Height derives from the Old English word hehthu, meaning "**top of something**." To measure your height, you measure the distance from the floor to the top of your head. The height of a mountain is its elevation above sea level (the height of Mt.

Height is often used **to tell how tall someone or something is**. We can compare how tall we become as we grow up. We often compare the average height of men and women of different countries. In math, height can be defined the vertical distance from the top to the base of the object.

The equation **ΔPE _{g} = mgh** applies for any path that has a change in height of h, not just when the mass is lifted straight up.

Imagine an object body is falling freely for time t seconds, with final velocity v, from a height h, due to gravity g. It will follow the following equations of motion as: **h= \frac{1}{2}gt^2**. **v²= 2gh**.

The formula for free fall:

h | Height traveled |
---|---|

t | Time taken |

The range of an object, given the initial launch angle and initial velocity is found with: R=v2isin2θig R = v i 2 sin 2 θ i g . The maximum height of an object, given the initial launch angle and initial velocity is found with:**h=v2isin2θi2g** h = v i 2 sin 2 θ i 2 g .

Height derives from the Old English word hehthu, meaning "**top of something**." To measure your height, you measure the distance from the floor to the top of your head. The height of a mountain is its elevation above sea level (the height of Mt.

The maximum height h reached by the projectile is equal to one-half of H, the altitude of this triangle. = H – ½H so **h = H/2**, which is the desired result.

We know the value of g in SI is 9.8 m/second square. So just for example, if a ball is thrown vertically upwards with 98 m/s velocity, then to reach the maximum height it will take = **98/9.8 =10 seconds**.

so **h = 2 * area / b**.

Height is **measure of vertical distance, either vertical extent (how "tall" something or someone is) or vertical position (how "high" a point is)**. For example, "The height of that building is 50 m" or "The height of an airplane in-flight is about 10,000 m".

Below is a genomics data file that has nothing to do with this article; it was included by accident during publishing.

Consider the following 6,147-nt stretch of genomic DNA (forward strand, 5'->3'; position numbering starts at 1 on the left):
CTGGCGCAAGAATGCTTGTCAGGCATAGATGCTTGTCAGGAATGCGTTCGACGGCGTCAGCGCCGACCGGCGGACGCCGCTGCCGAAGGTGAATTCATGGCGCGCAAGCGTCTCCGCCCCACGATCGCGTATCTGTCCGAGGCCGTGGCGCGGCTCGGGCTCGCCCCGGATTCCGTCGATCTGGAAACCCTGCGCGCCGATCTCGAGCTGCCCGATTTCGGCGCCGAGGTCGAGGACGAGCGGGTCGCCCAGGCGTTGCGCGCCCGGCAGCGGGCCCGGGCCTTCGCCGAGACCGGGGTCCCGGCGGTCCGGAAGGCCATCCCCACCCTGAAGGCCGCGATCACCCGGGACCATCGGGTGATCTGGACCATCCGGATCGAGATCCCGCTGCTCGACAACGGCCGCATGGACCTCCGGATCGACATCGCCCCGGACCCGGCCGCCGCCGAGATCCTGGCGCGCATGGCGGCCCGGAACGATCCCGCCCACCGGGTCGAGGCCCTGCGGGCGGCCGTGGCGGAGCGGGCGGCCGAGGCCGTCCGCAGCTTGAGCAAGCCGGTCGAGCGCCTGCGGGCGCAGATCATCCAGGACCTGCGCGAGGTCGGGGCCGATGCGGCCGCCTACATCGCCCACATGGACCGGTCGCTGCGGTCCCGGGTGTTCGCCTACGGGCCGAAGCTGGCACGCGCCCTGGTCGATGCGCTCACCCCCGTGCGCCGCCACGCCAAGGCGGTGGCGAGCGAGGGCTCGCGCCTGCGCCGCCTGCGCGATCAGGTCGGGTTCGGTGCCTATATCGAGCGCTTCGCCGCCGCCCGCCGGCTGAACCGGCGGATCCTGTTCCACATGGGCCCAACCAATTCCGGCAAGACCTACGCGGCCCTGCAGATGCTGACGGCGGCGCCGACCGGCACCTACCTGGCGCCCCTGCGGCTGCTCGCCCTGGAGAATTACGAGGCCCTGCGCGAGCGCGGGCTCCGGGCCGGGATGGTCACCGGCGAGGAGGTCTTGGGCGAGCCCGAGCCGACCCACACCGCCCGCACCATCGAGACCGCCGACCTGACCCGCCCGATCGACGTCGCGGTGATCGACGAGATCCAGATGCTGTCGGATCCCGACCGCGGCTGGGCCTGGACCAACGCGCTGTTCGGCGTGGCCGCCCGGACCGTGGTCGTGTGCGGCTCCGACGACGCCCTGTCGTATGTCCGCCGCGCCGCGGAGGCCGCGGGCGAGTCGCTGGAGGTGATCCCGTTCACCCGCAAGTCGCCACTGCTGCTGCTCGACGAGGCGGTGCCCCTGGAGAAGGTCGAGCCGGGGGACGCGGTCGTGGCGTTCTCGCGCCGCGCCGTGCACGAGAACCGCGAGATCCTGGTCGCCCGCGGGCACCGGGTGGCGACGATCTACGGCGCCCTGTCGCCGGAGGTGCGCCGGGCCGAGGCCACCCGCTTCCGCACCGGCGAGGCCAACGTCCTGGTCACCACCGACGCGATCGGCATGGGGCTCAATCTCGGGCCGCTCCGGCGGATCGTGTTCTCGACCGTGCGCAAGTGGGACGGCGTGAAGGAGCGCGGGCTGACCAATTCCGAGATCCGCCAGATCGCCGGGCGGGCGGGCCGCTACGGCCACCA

Height and Velocity Functions

Ascertain the height from which the object fell. **Multiply the height by 2, and divide the result by the object's acceleration due to gravity**. If the object fell from 5 m, the equation would look like this: (2*5 m)/(9.8 m/s^2) =1.02 s^2.

You already have the expression that defines the height of the ball in h = Vot - gt^2/2. ) After 1 second, h = 64(1) - 32(1^2) makink h = **32 ft**.

Human/Height

height, altitude, elevation mean **vertical distance either between the top and bottom of something or between a base and something above it**. height refers to something measured vertically whether high or low.

So, the maximum height reached by a ball is **0.45 meters**. Hence, this is the required solution.

So **the higher an object goes the more gravitational potential energyit gains**. When it falls, its potential energy is converted intokinetic energy and; since energy can neither be created or destroyed,only converted then it will move at a faster speed.

**7 most difficult English words that will let you forget what you wanted to say**

- Rural.
- Sixth.
- Sesquipedalian.
- Phenomenon.
- Onomatopoeia.
- Supercalifragilisticexpialidocious.
- Worcestershire.

The word "water" **comes from the Old English word wæter or from the Proto-Germanic watar or German Wasser**. All of these words mean "water" or "wet."

**Basic English Order of Words**

- I (S) am cleaning (V) the house (O).
- He (S) loves (V) the cold breeze (O).
- Subject + Verb + Object + Adverb Of Place + Adverb Of Time.
- He (S) meets (V) George (O) at the park (Adverb of place) every day (Adverb of time).
- Every Monday he goes to the orphanage.

This word is **derived from “machaira”, a Lacedaemonian sword from the time**. Roman medicine followed in the footsteps of Hippocrates, and they were particularly proficient in making cutting instruments. The Latin word “scallpellus” is where the English word “scalpel” comes from.

**Top 4 Definitions of Economics (With Conclusion)**

- General Definition of Economics: The English word economics is derived from the ancient Greek word oikonomia—meaning the management of a family or a household.
- Adam Smith's Wealth Definition:
- Marshall's Welfare Definition:
- Robbins' Scarcity Definition:

Dated : 02-Jun-2022

Category : Education